Mid-Infrared Spectroscopic Imaging for Breast Tissue Histopathology: Towards 'Stainless Staining'.
Michael J Walsh, David M Mayerich, Elizabeth L Wiley, Andre Kajdacsy-Balla, Rohit Bhargava. University of Illinois at Urbana-Champaign; University of Illinois Medical Center, Chicago
Background: Mid-Infrared (IR) spectroscopic imaging is a novel approach to derive chemical images from tissues based on their inherent biochemistry. Histopathology is the gold standard for disease diagnosis. Current histopathological techniques use of panel of special stains and immunohistochemistry (IHC) to assess tissue architecture, determine cell types present and to classify cancers.
Design: Mid-IR images were obtained from over 200 individual patients using breast tissue microarrays. Serial sections were stained with a panel of 13 routinely used special stains and IHC stains. A modified Bayesian classifier was built to assign image pixels to the correct cell types and Artificial Neural Networks (ANN) to replicate staining.
Results: Using Mid-IR imaging coupled with the modified Bayesian classifier it was possible to segment breast tissue into the main 8-cell types of breast tissue from a single unstained tissue section. The sensitivity and specificity as measured by average Area Under the Curve (AUC) were very high (AUC=0.9). Mid-IR imaging coupled with ANN demonstrated that it was possible to accurately reproduce the staining of the panel of stains, all in a single unstained slide.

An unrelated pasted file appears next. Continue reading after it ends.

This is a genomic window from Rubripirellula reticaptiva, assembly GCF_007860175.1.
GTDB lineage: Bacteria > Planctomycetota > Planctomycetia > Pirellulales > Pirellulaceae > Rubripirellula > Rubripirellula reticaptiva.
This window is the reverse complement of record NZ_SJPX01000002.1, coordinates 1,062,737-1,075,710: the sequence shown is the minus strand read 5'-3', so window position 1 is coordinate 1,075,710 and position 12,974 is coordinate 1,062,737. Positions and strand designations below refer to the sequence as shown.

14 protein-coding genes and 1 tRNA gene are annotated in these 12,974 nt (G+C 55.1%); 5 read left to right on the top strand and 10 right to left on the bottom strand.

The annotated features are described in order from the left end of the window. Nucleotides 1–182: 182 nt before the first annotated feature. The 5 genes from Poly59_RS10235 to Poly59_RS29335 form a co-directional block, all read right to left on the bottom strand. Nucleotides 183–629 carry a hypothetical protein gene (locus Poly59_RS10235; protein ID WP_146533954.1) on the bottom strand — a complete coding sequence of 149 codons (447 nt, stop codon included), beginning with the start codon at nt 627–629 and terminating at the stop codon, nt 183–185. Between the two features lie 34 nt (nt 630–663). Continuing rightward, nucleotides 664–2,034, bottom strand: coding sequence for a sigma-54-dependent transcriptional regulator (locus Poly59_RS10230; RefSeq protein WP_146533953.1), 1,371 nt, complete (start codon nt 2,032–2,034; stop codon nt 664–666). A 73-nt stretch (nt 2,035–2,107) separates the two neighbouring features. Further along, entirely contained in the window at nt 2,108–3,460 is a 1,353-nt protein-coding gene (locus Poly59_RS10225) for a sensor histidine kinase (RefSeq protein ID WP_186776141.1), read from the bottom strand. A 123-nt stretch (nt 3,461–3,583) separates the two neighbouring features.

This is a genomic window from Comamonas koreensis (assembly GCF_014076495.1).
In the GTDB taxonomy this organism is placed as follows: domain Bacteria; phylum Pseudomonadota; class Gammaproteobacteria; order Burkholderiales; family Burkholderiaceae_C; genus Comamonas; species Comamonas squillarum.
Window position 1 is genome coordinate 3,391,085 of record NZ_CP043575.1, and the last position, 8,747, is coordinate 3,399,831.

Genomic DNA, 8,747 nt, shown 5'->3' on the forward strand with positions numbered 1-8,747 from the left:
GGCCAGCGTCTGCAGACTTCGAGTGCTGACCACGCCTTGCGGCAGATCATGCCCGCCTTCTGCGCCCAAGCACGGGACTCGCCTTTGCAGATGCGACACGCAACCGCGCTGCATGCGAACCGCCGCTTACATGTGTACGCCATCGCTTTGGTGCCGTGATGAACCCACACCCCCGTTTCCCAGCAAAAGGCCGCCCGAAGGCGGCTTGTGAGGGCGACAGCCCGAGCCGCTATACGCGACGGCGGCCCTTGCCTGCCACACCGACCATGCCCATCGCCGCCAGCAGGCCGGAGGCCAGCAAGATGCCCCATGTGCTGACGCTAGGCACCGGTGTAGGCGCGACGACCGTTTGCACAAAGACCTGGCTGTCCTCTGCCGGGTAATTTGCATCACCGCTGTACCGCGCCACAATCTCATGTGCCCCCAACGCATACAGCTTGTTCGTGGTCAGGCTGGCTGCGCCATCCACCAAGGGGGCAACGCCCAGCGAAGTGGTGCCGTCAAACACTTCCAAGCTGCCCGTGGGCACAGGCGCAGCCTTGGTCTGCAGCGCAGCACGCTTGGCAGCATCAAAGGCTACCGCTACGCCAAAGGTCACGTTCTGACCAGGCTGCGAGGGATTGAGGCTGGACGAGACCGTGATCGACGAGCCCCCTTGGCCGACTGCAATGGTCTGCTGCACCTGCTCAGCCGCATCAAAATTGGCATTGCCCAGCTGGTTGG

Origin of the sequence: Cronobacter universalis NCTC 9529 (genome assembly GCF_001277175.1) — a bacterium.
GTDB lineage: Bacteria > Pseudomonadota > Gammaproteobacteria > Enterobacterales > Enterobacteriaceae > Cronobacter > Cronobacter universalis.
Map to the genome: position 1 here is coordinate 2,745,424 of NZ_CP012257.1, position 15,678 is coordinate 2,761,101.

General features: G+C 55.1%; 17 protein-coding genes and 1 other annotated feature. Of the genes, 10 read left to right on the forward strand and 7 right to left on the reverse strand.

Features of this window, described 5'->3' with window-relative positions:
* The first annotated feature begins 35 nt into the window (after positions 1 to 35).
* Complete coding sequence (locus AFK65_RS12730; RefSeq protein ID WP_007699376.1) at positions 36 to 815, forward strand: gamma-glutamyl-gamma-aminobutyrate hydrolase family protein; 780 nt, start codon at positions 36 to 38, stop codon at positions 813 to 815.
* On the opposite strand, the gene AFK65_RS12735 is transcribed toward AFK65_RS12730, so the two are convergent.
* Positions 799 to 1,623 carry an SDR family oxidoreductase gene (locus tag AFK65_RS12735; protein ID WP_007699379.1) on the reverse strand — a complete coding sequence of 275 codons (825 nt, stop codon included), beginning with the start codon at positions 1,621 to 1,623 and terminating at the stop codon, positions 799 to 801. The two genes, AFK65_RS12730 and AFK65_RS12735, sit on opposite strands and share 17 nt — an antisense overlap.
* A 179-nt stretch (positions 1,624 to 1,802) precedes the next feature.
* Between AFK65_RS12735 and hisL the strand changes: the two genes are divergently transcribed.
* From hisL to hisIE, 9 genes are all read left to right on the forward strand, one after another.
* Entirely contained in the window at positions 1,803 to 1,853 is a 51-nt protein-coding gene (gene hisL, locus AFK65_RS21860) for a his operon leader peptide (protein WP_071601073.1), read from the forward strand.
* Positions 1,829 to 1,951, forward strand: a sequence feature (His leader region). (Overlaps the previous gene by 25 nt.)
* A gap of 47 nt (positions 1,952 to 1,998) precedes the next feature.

Conclusions: Mid-IR imaging coupled with Bayesian classification and ANN could potentially be a very valuable tool as an adjunct to current histopathological procedures, with the ability to take a single unstained tissue section and give a decision on the cell types present and also to replicate staining patterns. This approach could be particularly advantageous where limited histological and cytological specimen is available for analysis. Moreover, it is amenable to quantitative analysis of each component. This novel approach promises to revolutionize and expand the role of the pathologists in both research and tissue diagnosis.
Monday, February 28, 2011 1:00 PM
Poster Session II # 282, Monday Afternoon